My friends shouldn't be watching their kids go through cognitive, speech, or developmental delays because of the chemotherapy. People should not have to sell all of their Earthly belongings and move their families to another state in search of treatment, living in a halfway house, a Ronald McDonald House, a hotel, a camp trailer or a tiny apartment with no heat.

Donna shouldn't have died. My friends shouldn't be burying their babies and trying to make sense of it.

Okay, so now what? I can wallow if I want to. Everyone would understand. Mary Tyler Mom could certainly have wallowed. But what good would that really do? It doesn't change anything. Donna died, and nothing is going to change that. Matthew has cancer, and nothing is going to change that, either. I can either wallow and become bitter, or I can act on it and use it to become better. I want to be a better person. The reason I'm writing about all of these women is that I am inspired by them all to be a better person!

We don't raise money for our kids. It's imperative that you understand that. Our kids are the reason we raise money, that much is true, but that money will not help our kids. You know who helped our kids? The people who did this after their kids got sick. The people whose kids died during a time when no one lived through childhood cancer. That's how this works. If Matthew had been born back when I was, he would have had roughly a 10% chance of survival. His doctor recently told me that's because he would only have gone through induction therapy - that's 28 days.

So, no, we aren't doing this for our kids. We are doing it for yours. Or maybe your sister's. Or your next door neighbors. Or your grandchildren. We are doing it for the 1 in 300 boys, or 1 in 333 girls who will be diagnosed with cancer before they turn 20. We hope that when it happens to them, they will have better options than our children did.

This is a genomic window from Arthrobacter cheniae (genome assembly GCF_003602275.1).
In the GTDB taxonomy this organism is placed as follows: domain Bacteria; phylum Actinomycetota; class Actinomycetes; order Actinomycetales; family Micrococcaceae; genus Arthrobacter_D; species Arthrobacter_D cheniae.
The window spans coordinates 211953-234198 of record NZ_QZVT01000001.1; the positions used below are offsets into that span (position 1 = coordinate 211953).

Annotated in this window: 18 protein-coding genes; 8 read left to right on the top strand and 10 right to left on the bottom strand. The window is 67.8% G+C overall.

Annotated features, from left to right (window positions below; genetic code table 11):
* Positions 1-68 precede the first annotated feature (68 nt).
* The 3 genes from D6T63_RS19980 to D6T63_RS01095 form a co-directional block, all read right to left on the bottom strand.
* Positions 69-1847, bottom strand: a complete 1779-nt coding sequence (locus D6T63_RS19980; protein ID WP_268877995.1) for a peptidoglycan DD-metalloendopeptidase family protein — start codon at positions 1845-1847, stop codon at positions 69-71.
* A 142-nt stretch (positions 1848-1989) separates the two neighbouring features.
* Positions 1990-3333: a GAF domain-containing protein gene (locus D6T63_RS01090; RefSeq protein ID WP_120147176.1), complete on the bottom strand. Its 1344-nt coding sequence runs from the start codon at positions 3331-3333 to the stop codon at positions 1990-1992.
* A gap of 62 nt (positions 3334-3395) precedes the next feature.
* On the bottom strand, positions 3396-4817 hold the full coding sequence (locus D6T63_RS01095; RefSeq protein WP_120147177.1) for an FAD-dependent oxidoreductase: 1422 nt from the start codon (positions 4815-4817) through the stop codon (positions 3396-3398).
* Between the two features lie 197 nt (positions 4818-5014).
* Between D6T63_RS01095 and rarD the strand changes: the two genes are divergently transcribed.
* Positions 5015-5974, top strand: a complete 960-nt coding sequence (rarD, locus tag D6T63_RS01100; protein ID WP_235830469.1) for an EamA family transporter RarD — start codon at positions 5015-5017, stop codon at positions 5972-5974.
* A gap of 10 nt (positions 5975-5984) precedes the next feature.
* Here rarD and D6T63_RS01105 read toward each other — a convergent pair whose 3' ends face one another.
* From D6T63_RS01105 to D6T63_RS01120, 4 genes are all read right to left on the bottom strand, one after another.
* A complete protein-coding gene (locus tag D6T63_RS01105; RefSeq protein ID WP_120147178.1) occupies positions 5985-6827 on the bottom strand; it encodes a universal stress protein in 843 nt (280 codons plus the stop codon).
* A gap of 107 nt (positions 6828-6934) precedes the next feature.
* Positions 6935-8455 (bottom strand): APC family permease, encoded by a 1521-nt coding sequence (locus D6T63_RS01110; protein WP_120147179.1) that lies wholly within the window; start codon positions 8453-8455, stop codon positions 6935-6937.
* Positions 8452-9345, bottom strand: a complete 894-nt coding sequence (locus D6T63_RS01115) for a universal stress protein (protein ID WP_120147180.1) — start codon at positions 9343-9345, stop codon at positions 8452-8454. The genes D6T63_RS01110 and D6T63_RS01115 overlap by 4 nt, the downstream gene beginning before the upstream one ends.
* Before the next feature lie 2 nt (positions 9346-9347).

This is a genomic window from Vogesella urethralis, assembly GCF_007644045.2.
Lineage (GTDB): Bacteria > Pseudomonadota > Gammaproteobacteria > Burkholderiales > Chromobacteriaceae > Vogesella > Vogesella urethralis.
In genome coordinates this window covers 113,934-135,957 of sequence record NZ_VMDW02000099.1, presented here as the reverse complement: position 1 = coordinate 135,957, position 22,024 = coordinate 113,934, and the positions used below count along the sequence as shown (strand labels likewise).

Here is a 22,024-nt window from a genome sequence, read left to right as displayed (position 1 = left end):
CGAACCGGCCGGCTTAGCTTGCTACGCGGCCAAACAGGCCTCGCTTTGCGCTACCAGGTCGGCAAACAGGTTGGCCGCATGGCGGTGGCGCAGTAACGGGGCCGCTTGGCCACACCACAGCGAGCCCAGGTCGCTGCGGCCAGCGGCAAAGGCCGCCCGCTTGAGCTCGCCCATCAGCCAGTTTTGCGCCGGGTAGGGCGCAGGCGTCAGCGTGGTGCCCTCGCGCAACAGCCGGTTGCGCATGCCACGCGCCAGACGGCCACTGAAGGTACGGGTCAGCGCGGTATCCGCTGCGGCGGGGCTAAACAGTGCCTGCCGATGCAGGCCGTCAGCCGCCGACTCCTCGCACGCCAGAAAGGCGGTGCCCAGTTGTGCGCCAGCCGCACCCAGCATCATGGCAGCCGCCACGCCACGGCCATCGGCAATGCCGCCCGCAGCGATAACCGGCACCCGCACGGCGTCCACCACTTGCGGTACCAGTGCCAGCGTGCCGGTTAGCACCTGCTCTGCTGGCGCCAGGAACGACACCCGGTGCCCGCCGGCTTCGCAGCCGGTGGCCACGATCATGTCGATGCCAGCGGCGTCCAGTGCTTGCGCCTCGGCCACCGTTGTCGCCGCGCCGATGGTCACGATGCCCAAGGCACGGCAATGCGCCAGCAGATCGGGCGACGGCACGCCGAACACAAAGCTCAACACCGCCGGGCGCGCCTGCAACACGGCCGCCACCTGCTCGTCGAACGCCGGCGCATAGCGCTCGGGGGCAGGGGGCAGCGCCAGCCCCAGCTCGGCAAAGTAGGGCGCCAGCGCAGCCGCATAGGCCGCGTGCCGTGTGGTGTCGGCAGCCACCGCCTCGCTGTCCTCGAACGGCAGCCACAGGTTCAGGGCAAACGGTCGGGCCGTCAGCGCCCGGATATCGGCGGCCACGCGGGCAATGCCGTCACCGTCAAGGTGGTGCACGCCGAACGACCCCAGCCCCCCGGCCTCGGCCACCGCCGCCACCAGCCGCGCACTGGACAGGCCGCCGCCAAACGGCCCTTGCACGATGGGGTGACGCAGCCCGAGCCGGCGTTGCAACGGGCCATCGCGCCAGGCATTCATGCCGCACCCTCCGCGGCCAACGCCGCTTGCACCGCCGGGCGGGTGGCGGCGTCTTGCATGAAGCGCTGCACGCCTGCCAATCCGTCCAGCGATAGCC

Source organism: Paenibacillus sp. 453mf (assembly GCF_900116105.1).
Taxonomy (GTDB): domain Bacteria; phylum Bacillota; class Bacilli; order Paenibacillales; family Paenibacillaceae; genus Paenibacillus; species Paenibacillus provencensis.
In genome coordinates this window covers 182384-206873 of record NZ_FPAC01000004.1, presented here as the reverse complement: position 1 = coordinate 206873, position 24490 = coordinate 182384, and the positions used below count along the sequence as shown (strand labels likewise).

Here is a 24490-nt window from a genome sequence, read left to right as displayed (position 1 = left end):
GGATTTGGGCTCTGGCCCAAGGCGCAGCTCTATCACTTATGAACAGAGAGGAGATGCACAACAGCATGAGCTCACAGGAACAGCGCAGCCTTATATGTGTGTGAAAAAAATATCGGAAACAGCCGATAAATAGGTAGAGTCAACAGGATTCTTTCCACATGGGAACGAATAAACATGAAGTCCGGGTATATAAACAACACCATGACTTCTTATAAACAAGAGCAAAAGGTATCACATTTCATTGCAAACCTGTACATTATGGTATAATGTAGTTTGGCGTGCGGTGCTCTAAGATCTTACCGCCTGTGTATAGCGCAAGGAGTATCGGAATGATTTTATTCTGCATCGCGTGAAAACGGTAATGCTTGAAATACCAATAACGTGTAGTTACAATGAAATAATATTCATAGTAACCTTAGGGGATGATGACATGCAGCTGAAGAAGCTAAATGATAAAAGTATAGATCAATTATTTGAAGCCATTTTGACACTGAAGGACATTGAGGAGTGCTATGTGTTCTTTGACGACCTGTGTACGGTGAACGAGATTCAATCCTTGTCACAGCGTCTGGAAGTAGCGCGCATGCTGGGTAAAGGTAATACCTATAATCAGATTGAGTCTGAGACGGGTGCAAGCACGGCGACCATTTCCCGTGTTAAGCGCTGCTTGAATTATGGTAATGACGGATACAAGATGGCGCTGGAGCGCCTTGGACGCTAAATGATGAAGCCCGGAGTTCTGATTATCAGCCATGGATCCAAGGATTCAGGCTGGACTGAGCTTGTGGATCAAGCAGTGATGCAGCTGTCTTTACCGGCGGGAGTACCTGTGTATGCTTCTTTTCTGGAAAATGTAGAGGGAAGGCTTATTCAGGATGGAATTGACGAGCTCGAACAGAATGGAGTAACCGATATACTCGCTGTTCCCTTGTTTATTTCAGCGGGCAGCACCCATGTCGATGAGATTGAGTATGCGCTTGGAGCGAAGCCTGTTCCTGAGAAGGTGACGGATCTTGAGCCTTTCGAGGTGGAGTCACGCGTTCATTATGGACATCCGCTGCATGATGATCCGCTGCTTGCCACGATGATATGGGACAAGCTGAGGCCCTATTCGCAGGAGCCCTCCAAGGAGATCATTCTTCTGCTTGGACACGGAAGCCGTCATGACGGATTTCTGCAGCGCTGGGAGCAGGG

Now, the point of this entry today, the cause I mentioned at the start, was Donna Day. See, Mary Tyler Mom's version of the Curesearch walk I described above is an annual head shaving event for St. Baldrick's. I'm going to share with you some of her words about it:

The purpose of the Donna Day campaign is to raise $ for our head shaving event on Saturday, March 30 in Chicago.  It is our second event.  Last year's started with a goal of $20K and we raised $79K!  This year we have many fewer heads to shave and have set a goal of $30K.  Our oldest shavee is 89 years old and she is doing it with her daughter, a returning shavee for us.  WOW!
This is a link to their team page. To donate to the team, use the GREEN donate button. Any amount helps. Seriously. Anything. If you have a dollar to spare, it helps. If you have ten, that's fantastic. As I type this, their team has reached just over 41% of their goal. Just like Matthew's 1 1/2 pills a night and 14 on Thursdays, slow and steady wins the race. This is how we will improve childhood cancer treatment for the children of the future. St. Baldrick's funds more pediatric cancer research than anyone in our country, other than the U.S. Government.

They are still happy to take on shavees, too. If you're up for it, volunteer to shave your head. I hear it's the experience of a lifetime! There's still plenty of time. You would commit to shaving your head and ask people to donate to you for it. You'd have 30 more days to raise as much money as possible for the honor.

I will close with a quote that often comes to mind when I think of the cancer moms, and the community that has rallied around Mary Tyler Mom.

"Never doubt that a small group of thoughtful, committed citizens can change the world. Indeed, it is the only thing that ever has."

~Margaret Mead

Perhaps a combination of some small groups of thoughtful committed citizens like ours will fund the brilliant ideas that will cure DIPG, Papillary Meningioma, Leukemia, Osteosarcoma, Wilm's Tumor, Neuroblastoma, and the rest of the childhood cancers, so that our children can look back on this day and age and think of childhood cancer in the same way that I think of Polio - as something awful that used to happen to kids. 


  1. This post was fantastic, Wendy! I am so glad to hear that Matthew is doing well! Lots of love to you! xoxo

  2. Beautiful and inspiring. Your group rocks. Thank you!

  3. AND MATTHEW?! Forget about it. So, so sweet.